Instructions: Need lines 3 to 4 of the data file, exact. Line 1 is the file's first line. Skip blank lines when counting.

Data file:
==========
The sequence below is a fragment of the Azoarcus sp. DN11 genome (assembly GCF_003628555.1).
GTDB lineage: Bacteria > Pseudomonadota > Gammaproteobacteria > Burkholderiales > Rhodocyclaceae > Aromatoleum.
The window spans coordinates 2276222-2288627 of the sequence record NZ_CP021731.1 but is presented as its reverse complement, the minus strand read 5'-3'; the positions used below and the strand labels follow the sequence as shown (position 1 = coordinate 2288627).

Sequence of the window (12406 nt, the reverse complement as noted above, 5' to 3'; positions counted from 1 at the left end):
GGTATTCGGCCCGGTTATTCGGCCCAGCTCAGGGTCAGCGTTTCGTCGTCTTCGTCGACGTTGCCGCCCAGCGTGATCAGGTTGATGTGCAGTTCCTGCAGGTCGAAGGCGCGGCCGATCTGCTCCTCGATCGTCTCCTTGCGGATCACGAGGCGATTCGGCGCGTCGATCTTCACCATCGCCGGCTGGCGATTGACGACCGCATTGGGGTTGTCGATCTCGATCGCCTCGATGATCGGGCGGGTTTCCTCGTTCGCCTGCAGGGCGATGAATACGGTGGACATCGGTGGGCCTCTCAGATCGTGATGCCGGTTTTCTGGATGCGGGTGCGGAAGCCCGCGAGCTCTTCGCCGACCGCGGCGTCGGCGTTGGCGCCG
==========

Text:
The window spans coordinates 2276222-2288627 of the sequence record NZ_CP021731.1 but is presented as its reverse complement, the minus strand read 5'-3'; the positions used below and the strand labels follow the sequence as shown (position 1 = coordinate 2288627).

Sequence of the window (12406 nt, the reverse complement as noted above, 5' to 3'; positions counted from 1 at the left end):